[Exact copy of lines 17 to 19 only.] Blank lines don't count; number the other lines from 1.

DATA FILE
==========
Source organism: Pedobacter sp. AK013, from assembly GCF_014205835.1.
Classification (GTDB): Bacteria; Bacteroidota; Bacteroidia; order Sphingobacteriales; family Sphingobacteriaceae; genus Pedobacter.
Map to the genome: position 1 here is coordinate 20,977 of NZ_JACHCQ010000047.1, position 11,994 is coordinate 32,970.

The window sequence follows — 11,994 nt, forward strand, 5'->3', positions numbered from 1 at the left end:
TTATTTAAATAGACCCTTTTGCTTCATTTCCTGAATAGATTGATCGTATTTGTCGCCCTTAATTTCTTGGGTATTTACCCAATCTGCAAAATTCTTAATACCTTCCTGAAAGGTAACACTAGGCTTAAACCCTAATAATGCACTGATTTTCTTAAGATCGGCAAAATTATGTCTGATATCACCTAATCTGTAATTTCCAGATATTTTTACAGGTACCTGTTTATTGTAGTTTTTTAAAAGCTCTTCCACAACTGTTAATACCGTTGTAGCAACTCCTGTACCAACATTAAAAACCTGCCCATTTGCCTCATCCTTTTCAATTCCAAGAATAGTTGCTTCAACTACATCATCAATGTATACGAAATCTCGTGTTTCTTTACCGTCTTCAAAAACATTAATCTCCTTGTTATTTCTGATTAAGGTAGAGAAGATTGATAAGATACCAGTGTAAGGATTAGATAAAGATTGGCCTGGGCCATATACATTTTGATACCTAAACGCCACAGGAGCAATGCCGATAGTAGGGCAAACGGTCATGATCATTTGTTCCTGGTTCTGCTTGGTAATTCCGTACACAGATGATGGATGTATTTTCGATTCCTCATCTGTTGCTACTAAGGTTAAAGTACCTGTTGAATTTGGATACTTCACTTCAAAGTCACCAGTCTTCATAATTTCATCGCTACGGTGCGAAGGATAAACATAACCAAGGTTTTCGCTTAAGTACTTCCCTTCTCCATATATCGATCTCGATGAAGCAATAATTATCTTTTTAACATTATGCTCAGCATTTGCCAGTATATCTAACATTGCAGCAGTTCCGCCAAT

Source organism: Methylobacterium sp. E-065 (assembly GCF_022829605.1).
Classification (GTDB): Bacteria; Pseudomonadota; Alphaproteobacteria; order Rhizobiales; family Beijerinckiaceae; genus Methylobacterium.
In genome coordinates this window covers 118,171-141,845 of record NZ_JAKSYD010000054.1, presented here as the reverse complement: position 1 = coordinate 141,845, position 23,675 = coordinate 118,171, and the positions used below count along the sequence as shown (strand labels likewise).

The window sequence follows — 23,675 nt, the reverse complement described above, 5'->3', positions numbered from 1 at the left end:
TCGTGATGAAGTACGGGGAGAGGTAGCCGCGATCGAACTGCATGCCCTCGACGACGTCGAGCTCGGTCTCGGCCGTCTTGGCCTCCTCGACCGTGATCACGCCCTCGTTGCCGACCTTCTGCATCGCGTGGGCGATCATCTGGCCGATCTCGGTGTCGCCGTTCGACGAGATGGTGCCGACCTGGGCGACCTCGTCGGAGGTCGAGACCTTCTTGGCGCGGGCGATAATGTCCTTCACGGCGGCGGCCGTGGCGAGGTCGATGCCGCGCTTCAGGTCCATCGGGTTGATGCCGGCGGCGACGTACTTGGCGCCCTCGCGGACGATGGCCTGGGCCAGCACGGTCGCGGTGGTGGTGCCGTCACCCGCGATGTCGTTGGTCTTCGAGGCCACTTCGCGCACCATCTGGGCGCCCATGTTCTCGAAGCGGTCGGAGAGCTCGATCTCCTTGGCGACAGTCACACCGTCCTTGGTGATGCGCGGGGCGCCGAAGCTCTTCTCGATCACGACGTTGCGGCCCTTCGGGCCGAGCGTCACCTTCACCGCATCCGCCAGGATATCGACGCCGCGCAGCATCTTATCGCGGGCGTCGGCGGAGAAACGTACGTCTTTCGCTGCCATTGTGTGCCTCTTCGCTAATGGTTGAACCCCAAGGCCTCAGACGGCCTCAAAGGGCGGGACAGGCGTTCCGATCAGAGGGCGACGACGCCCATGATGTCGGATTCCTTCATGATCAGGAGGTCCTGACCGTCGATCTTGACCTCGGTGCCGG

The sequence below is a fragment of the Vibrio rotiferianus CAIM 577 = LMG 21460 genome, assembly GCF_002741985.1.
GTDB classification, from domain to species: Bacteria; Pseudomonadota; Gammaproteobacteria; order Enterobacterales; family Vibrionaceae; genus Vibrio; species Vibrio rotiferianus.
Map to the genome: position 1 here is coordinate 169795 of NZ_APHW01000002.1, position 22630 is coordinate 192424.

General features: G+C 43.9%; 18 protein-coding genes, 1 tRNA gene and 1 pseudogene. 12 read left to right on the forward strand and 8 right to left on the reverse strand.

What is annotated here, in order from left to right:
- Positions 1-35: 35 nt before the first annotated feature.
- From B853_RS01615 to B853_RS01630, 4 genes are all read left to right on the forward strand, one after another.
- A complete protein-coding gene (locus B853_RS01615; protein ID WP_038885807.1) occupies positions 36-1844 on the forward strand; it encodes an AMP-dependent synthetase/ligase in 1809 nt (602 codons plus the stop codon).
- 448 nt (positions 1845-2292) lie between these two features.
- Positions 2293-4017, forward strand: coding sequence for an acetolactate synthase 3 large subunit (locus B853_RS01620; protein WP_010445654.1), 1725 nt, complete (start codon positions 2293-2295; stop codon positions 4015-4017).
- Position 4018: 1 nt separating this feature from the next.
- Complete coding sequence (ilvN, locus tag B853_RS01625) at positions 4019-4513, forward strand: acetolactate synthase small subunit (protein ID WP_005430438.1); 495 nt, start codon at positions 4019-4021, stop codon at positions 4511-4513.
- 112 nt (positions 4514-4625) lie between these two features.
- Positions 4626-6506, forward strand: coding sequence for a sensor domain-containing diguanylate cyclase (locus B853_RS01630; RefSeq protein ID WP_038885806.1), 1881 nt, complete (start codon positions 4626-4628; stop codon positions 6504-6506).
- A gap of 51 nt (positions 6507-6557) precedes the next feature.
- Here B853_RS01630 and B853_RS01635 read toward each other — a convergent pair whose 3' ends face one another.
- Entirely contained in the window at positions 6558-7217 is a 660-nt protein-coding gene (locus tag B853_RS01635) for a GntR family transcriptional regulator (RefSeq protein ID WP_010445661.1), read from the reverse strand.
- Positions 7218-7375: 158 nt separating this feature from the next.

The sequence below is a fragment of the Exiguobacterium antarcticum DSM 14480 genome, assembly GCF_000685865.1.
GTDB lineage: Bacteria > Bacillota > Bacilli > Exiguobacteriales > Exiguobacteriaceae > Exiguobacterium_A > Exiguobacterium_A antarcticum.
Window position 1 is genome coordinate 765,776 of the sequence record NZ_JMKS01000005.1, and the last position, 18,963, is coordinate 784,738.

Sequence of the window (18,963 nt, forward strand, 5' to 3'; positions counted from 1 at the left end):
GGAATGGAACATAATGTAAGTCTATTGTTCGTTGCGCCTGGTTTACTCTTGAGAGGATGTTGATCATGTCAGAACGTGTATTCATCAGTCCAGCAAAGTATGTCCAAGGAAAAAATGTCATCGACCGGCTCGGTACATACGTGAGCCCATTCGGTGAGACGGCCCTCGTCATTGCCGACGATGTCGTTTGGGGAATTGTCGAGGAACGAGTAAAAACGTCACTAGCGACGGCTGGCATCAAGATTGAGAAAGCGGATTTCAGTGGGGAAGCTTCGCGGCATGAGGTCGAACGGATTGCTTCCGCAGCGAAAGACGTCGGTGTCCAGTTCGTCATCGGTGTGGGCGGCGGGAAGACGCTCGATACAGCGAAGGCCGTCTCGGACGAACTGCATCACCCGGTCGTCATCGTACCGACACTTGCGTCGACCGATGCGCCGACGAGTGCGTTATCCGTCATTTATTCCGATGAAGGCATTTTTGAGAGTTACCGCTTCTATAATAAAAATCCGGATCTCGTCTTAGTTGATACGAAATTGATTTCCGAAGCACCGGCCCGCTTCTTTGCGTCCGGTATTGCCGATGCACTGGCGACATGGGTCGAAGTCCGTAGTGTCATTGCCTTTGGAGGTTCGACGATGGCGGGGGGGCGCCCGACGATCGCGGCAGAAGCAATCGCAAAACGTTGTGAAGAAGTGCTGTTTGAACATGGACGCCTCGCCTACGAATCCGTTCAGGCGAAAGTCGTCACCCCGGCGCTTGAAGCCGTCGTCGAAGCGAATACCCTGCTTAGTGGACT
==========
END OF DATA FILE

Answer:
- From B853_RS01615 to B853_RS01630, 4 genes are all read left to right on the forward strand, one after another.
- A complete protein-coding gene (locus B853_RS01615; protein ID WP_038885807.1) occupies positions 36-1844 on the forward strand; it encodes an AMP-dependent synthetase/ligase in 1809 nt (602 codons plus the stop codon).
- 448 nt (positions 1845-2292) lie between these two features.